Monday, 7 November 2016

Klaus Tennstedt conducts Wagner: Die Walküre live from the Royal Festival Hall

Wagner - Die Walküre  - Klaus Tennstedt
Wagner Die Walküre; Eva-Maria Bundschuh, René Kollo, John Tomlinson, Klaus Tennstedt, London Philharmonic Orchestra; LPO Live
Reviewed by Robert Hugill on Nov 06 2016
Star rating: 4.5

A live recording from the archives, provides a vividly dramatic performance

Did Klaus Tennstedt conduct much opera in the UK? I don't think he did, which makes this release, from the London Philharmonic Orchestra's own label, so valuable. Recorded live at a pair of concerts in October 1991, Tennstedt conducts the London Philharmonic Orchestra (LPO) in Act One of Wagner's Die Walküre, with Eva-Maria Bundschuh, René Kollo and John Tomlinson.

The recording from the LPO archives has scrubbed up well, you suspect that the Royal Festival Hall made a better recording studio than concert hall. This is more than just a record of a great occasion. It is that of course, but it is also a terrific performance. I wasn't there, but could have been of course, and having heard this recording I regret that I wasn't present.

Tennstedt starts the piece at a lively tempo with great impetus, an indication of the drama to come, but not of his overall approach. He takes a steady view of tempi, but this doesn't mean a lack of drama and tension. Tennstedt's approach is very sculptural when it comes to phrasing, profoundly poetic and bringing out the pregnant nature of the dialogue, with a constant feeling of a taut argument. And Tennstedt keeps a firm hand on the larger architecture, so the piece never flags and you are aware of the greater structural whole. It helps that Tennstedt has three experienced Wagnerians as soloists, singers whose familiarity with the roles means they have no trouble responding to Tennstedt's direction.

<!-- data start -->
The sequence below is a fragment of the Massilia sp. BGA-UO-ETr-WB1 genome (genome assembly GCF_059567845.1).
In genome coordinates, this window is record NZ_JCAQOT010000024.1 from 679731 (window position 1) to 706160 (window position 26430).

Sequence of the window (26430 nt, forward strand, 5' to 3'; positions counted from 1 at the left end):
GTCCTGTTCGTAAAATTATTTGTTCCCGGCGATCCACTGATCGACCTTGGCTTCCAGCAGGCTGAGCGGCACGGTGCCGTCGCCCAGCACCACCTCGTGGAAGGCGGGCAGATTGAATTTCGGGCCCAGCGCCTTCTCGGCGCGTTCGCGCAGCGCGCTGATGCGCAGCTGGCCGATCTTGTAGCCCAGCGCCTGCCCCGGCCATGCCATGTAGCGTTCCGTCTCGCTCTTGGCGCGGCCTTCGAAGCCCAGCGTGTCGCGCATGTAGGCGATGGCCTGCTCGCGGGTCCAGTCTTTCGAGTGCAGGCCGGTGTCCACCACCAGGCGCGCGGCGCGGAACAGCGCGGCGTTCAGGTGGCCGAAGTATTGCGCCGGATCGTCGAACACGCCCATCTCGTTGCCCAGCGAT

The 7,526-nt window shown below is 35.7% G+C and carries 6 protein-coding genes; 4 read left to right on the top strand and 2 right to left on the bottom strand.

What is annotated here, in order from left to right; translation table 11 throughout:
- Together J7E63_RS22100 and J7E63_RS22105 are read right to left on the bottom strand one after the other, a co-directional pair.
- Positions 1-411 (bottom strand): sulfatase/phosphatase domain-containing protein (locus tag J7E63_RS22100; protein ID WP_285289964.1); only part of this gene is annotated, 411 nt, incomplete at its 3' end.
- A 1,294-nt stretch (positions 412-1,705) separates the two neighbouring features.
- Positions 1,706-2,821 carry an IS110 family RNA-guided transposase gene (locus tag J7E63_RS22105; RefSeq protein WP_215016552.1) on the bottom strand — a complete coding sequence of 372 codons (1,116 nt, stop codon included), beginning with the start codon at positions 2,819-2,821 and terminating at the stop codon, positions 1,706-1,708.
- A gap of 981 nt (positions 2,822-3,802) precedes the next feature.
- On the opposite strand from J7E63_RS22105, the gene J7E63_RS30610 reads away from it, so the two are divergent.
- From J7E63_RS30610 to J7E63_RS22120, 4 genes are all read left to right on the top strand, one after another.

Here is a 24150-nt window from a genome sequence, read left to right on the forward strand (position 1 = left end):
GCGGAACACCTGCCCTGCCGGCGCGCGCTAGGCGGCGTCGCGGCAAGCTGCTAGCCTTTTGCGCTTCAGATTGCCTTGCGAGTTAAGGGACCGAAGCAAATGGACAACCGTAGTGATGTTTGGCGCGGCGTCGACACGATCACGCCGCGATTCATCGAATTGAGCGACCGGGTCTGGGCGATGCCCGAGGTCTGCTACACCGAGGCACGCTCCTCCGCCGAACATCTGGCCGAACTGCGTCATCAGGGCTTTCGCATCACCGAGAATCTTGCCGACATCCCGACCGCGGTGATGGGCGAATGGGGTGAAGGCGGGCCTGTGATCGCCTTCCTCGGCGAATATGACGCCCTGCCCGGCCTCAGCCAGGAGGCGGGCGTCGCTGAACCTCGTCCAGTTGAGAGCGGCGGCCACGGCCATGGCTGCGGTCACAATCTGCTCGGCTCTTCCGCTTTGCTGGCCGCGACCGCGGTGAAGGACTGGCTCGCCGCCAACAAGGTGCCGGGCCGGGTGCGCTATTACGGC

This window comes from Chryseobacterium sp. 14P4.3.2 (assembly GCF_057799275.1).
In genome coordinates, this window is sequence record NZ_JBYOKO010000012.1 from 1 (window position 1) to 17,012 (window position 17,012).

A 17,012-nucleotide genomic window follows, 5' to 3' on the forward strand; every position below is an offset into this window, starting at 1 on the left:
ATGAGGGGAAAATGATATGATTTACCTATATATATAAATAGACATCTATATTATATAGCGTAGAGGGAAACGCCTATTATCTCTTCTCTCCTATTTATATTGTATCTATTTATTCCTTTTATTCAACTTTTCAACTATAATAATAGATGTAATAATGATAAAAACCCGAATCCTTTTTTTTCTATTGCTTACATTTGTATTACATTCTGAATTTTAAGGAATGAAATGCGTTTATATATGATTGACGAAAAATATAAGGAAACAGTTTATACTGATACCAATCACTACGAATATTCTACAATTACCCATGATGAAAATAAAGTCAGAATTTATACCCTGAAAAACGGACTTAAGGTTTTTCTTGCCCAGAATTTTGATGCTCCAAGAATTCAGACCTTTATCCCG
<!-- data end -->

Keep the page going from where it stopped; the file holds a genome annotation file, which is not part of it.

René Kollo brings intense, bright focused tone to bear on Siegmund, shaping ringing phrases but with a slight sense of instability in the voice under pressure. This brings a vulnerability and a feeling that Siegmund is older (Kollo was after all an experienced Siegfried). Winterstürme is steady yet vibrant and passionate rather than impulsive, and sung with a lovely sense of line.

Eva-Maria Bundschuh has a warmly flexible voice, one which rises to the heroic challenge when needed. Definitely a Sieglinde rather than Brünnhilde caught slumming. Bundschuh has a lovely warm feminine tone which suits Sieglinde just right. And when she joins Kollo in the duet after Winterstürme she really ratchets up the tension.

For all his remarkable sequence of Wotans and Wanderers, it is as Hunding and as Hagen that I think John Tomlinson was at his greatest. Here he brings that implacable black voice to bear, combined with a great sense of the text. All three singers bring out the words, and Tomlinson seems to really relish his.

We get a virile and vibrant orchestral climax to the piece, rightly crowning the LPO's performance. not in the pit but on stage so that it rightly takes equal place with the soloists, and responds finely to Tennstedt's direction. He was principal conductor from 1983 to 1987, and conductor laureate thereafter, and he retired from conducting in 1994.

This is definitely desirable for the library shelves. Not the ultimate performance, but a vividly dramatic moment in operatic history.

Richard Wagner (1813-1883) - Die Walküre (Act One) [69:41]
Sieglinde - Eva-Maria Bundschuh (soprano)
Siegmund - René Kollo (tenor)
Hunding - John Tomlinson (bass)
London Philharmonic Orchestra
Klaus Tennstedt (conductor)
Recorded live on 7 and 10 October 1991
LPO0092 1CD [69.41]
Available from Amazon.


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